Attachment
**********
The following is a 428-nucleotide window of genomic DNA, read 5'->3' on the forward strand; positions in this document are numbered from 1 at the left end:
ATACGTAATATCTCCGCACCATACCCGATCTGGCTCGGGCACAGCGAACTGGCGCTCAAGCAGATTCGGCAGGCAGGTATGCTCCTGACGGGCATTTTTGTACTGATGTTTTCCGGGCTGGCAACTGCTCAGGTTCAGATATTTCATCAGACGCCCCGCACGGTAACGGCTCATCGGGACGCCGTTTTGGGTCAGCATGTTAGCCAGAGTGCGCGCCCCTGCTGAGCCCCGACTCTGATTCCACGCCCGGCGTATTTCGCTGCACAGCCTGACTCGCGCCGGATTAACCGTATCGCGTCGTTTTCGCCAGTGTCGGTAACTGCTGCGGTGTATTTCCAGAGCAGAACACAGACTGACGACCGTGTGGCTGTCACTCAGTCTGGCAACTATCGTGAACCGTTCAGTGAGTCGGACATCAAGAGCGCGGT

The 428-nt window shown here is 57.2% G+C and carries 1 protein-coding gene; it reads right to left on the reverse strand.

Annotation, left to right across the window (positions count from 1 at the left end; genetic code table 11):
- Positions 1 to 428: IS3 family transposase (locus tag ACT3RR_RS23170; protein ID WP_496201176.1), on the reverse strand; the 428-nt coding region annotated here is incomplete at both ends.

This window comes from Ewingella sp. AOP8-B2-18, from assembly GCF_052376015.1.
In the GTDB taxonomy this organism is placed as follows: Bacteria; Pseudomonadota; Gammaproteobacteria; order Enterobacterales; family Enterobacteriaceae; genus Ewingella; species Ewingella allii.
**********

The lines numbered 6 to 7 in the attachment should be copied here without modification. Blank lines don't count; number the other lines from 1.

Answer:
This window comes from Ewingella sp. AOP8-B2-18, from assembly GCF_052376015.1.
In the GTDB taxonomy this organism is placed as follows: Bacteria; Pseudomonadota; Gammaproteobacteria; order Enterobacterales; family Enterobacteriaceae; genus Ewingella; species Ewingella allii.